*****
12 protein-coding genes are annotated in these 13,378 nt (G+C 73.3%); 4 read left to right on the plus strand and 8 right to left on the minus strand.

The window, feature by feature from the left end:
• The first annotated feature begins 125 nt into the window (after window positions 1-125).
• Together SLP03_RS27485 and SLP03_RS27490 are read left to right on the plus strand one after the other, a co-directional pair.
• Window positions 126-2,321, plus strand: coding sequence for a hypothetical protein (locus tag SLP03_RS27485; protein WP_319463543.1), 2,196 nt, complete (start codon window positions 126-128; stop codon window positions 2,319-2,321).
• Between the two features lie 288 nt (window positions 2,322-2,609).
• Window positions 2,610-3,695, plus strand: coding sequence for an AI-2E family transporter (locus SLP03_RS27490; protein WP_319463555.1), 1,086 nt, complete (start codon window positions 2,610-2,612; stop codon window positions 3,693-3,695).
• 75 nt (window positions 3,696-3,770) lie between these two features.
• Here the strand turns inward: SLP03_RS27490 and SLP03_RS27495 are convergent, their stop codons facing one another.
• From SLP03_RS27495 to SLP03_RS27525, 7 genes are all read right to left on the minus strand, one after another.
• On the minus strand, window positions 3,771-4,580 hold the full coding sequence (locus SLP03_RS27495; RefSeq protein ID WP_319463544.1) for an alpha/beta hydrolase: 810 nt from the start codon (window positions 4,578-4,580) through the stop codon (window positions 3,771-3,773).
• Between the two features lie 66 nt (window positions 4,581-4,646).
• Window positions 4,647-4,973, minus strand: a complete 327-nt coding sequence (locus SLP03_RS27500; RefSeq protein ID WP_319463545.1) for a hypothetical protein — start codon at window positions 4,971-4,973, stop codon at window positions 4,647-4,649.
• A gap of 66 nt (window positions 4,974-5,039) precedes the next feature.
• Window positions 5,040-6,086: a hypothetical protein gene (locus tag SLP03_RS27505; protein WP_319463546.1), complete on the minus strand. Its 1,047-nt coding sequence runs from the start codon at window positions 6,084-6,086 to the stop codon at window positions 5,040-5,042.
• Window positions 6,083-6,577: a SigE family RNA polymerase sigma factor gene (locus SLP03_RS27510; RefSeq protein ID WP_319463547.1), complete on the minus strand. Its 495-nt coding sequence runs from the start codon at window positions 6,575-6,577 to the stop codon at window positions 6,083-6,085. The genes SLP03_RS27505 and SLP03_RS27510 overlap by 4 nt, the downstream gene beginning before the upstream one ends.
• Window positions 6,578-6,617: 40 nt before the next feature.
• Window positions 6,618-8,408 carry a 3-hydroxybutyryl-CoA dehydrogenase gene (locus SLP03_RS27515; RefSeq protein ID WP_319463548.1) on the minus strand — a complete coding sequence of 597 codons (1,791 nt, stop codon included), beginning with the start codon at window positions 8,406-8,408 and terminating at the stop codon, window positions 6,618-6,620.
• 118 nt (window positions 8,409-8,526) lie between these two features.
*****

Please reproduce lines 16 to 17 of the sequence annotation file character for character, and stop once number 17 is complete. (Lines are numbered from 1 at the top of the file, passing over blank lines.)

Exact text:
• Window positions 6,083-6,577: a SigE family RNA polymerase sigma factor gene (locus SLP03_RS27510; RefSeq protein ID WP_319463547.1), complete on the minus strand. Its 495-nt coding sequence runs from the start codon at window positions 6,575-6,577 to the stop codon at window positions 6,083-6,085. The genes SLP03_RS27505 and SLP03_RS27510 overlap by 4 nt, the downstream gene beginning before the upstream one ends.
• Window positions 6,578-6,617: 40 nt before the next feature.